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December 13th, 2008:

Should The Full Smoking Ban Be Delayed?

SCMP – Updated on Dec 13, 2008

To justify some of the smoking exposure study’s findings (“Stick by full smoke ban, urge academics”, December 10), the methodology needed to include examination of detailed medical records of all participants from childhood, against a control population.

This has not been done, nor has the study accounted for any other significant variables as other possible causes of loss of lung function.

To counter stock arguments, there has been significant attrition in pubs, and a demonstrable decline in their revenue in Britain since implementation of its smoking ban.

The possibility that their health may not be affected must be a real comfort to the thousands of people who no longer have employment as a result.

A Scottish study showed that most pub employees experienced no health improvement one year after the ban.

There is no evidence that California’s decade-old indoor ban reduced alleged smoking-related health problems, as would have been expected.

The anti-smoking lobby also wanted to ban smoking in the home and already has set its sights on obesity.

Will the line be drawn at obesity? What is next?

I am a smoker, accept that it is not pleasant and have always accepted that diners in restaurants should not have to endure my smoke.

There needs to be, however, a balance between competing interests as in any reasonable, civilised society.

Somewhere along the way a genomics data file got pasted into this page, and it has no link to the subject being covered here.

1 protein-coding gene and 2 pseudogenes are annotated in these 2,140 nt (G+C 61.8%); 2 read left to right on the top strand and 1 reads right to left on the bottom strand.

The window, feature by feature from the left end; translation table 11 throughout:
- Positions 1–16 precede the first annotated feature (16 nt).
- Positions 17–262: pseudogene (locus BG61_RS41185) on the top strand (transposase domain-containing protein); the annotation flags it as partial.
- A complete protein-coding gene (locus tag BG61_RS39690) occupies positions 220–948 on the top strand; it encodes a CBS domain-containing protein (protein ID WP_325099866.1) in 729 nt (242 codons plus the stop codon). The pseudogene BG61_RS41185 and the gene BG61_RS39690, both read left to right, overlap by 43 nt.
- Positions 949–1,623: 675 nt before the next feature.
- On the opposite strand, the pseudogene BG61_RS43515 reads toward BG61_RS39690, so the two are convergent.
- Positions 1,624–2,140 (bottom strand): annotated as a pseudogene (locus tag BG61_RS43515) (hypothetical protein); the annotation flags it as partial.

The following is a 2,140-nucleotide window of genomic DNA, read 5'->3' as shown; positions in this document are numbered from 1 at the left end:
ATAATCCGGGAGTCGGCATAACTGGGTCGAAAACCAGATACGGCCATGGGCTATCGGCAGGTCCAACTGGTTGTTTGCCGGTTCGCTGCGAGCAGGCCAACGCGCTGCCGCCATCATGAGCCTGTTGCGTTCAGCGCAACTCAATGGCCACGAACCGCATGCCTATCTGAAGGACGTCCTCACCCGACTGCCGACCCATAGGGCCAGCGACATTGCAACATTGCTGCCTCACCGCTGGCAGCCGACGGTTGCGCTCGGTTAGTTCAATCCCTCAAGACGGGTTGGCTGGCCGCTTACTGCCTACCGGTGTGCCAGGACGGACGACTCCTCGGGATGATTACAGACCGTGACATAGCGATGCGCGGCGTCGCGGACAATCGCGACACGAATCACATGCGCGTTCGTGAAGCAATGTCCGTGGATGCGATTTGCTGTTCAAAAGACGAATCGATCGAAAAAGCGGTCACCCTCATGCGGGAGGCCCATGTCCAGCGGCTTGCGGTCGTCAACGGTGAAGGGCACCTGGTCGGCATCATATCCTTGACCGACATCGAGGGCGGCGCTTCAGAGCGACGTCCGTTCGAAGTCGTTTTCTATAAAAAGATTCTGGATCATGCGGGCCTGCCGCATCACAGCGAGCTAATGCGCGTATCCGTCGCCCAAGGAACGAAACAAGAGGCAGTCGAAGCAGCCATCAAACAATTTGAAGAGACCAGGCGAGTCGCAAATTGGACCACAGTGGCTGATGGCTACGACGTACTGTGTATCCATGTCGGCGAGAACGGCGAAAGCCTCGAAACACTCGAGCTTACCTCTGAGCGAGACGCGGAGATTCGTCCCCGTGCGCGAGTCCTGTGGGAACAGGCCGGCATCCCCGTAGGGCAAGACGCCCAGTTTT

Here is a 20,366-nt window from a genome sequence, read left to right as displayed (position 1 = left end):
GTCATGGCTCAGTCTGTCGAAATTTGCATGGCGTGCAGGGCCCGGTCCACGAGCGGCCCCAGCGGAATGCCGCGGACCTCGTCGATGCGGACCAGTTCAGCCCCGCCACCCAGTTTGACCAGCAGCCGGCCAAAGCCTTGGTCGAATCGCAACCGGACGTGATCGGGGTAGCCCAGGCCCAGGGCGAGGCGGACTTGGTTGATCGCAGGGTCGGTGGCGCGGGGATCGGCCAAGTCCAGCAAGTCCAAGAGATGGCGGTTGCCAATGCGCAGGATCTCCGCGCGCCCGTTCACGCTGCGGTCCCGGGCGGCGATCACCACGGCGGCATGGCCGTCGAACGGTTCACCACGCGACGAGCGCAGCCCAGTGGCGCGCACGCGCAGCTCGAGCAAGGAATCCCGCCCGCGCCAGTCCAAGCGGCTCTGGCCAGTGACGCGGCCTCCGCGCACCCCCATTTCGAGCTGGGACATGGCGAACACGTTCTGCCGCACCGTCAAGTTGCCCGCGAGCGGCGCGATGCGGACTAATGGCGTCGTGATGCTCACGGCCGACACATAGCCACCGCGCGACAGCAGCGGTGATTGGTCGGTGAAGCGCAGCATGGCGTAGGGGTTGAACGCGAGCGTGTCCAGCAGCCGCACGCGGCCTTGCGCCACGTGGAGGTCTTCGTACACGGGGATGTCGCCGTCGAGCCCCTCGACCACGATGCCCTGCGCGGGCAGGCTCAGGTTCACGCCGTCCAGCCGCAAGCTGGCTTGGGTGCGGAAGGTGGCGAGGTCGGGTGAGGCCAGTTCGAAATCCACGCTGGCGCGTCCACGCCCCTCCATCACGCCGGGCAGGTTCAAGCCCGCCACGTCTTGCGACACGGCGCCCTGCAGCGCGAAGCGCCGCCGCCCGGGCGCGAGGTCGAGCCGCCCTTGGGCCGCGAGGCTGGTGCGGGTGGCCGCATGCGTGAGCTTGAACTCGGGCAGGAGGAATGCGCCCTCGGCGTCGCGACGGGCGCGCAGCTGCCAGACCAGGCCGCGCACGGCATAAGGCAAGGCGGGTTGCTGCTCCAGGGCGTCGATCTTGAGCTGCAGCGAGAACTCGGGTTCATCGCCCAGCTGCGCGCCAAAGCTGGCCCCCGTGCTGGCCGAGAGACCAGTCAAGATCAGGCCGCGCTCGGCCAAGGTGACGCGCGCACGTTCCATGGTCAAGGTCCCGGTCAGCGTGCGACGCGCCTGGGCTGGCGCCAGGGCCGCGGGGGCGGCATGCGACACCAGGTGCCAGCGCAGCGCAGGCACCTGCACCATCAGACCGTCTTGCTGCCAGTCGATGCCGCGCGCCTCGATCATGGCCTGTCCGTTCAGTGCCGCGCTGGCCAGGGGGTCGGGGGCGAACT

The anti-smoking lobby appears to have very personal prejudices about smoking, and health concerns are a convenient vehicle for those prejudices, but that does not justify prohibiting balance.

There are now thousands of facilities for non-smokers to dine in, drink in and attend (indoors and outdoors), but only very few locales that allow smokers to light up.

Non-smokers have massive choice available to them, yet anti-smokers wish to deny any choice to smokers.

Anyone involved in risk management knows that one should eliminate the largest problem first, as this will bring the most benefits.

In Hong Kong’s case, this is clearly ambient air pollution, which needs the most urgent attention in relation to its effect on health, besides which smoking pales into insignificance. Additionally, some risks may be considered to be acceptable by some people provided that they are advised of any possible risks inherent in employment.

Lam Kwok-tung, Central